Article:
Ways You Can Get Involved
I hope you see where I am coming from, and are inspired to make an effort to boost a disabled child’s day. There are many fundraising opportunities that pop up around our community. April was Autism Awareness month, but there are still many ways to help out. The website www.greatnonprofits.org has many different charities to donate to, some promoting disability awareness. However, I think it is most important to educate yourself. Reading books with different perspectives is a great way to get familiar with a disabled point of view. You are probably familiar with the novel Wonder, an award winning book about the perspective of a boy with a facial deformity. That is just the beginning. The Morristown Library and even our own school’s media center have countless options.
If you are more interested in really getting to know someone with a disability, there are a couple kids in Frelinghuysen that do have disabilities that you may know. You don’t have to spend every second of your school day talking to them, but getting involved can just be asking what their favorite food is or other basic questions. It’s so simple, and yet so impactful. When interacting with a disabled child, their smile will get wider, their mood will become happier, and after seeing them joyful, it makes you happy too. Don’t forget that not all disabilities are visible so it would be smart to interact with anyone you see. Getting involved doesn’t have to be a super big act, but just the smallest interaction is super important to a disabled kid, and it will make you happier.
In conclusion, interacting with someone who has a disability is beneficial to both sides, and I strongly encourage you to get involved. It by no means has to be spending 24/7 with them, but just taking fifteen seconds out of your day to say hi and ask how they are doing, definitely lifts the mood of both sides. I have come to admire how someone with a disability constantly struggles through everyday things that are so simple to their classmates, and yet they still persevere 7 days a week. Their determination and inner strength is amazing, and should be recognized. So go out and make a positive impact on someone today!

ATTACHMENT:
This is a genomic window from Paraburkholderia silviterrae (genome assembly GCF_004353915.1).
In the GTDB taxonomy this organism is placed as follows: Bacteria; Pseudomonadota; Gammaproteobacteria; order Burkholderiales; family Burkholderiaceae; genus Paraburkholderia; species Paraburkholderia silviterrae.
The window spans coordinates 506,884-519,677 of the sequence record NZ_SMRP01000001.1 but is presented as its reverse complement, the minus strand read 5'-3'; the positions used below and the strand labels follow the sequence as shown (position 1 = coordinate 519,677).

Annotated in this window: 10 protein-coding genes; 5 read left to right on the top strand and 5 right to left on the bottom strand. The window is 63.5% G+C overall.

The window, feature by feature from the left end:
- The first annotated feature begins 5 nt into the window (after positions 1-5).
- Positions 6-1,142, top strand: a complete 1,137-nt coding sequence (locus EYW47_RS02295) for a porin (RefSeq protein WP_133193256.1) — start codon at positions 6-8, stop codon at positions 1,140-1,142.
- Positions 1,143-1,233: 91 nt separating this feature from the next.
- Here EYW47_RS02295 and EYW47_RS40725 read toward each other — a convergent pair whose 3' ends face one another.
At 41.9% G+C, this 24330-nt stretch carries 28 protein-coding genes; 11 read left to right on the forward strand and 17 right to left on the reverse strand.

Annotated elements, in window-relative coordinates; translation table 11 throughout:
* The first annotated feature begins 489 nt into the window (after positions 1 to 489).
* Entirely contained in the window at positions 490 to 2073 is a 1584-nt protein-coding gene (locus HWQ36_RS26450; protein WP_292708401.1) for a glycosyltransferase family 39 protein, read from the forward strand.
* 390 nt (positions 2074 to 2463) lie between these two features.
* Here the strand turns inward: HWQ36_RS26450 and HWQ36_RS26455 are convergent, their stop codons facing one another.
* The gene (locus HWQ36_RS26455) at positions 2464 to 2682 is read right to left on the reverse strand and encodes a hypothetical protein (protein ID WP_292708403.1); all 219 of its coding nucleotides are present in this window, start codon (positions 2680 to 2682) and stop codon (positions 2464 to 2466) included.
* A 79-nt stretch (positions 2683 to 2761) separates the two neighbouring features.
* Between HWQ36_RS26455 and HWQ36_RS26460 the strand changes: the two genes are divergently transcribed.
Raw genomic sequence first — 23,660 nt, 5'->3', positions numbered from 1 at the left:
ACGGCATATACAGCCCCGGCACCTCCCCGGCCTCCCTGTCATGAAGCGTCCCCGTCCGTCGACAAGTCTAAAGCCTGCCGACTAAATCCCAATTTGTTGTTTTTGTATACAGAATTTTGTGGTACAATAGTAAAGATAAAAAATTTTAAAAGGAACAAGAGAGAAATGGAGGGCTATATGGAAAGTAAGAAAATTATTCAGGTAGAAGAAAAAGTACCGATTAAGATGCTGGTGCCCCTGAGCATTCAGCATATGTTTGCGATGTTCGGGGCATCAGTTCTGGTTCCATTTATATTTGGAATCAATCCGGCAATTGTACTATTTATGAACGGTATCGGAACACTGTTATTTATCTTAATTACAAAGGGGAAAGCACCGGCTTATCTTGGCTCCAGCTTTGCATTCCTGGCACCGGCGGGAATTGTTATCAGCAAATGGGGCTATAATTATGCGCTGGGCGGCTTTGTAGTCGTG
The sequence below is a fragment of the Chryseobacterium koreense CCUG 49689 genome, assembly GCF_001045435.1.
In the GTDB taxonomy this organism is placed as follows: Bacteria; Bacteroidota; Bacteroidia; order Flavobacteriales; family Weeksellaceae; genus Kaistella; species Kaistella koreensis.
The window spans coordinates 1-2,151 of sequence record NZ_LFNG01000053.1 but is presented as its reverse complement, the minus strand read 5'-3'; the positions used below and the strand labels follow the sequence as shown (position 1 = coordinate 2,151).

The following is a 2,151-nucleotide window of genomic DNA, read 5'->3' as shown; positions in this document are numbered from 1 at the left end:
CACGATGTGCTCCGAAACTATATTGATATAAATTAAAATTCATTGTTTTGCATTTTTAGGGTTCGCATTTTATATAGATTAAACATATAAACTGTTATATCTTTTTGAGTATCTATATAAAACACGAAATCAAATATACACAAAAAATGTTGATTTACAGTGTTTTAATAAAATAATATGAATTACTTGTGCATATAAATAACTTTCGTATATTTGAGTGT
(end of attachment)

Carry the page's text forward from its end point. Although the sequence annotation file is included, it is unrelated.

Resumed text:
“Hidden / Invisible Disabilities.” Hidden Disabilities: What Are Some Common Hidden Disabilities?, www.ist.hawaii.edu/training/hiddendisabilities/05_hidden_disabilities.php.
“Mental Disorders.” World Health Organization, World Health Organization, www.who.int/news-room/fact-sheets/detail/mental-disorders#:~:text=Mental disorders include: depression, bipolar,mental disorders such as depression.
“Pregnancy, Birth and Baby.” Pregnancy, Birth and Baby | Pregnancy Birth and Baby, pregnancybirthbaby.org.au/.
“What Is Autism?” Autism Speaks, www.autismspeaks.org/what-autism.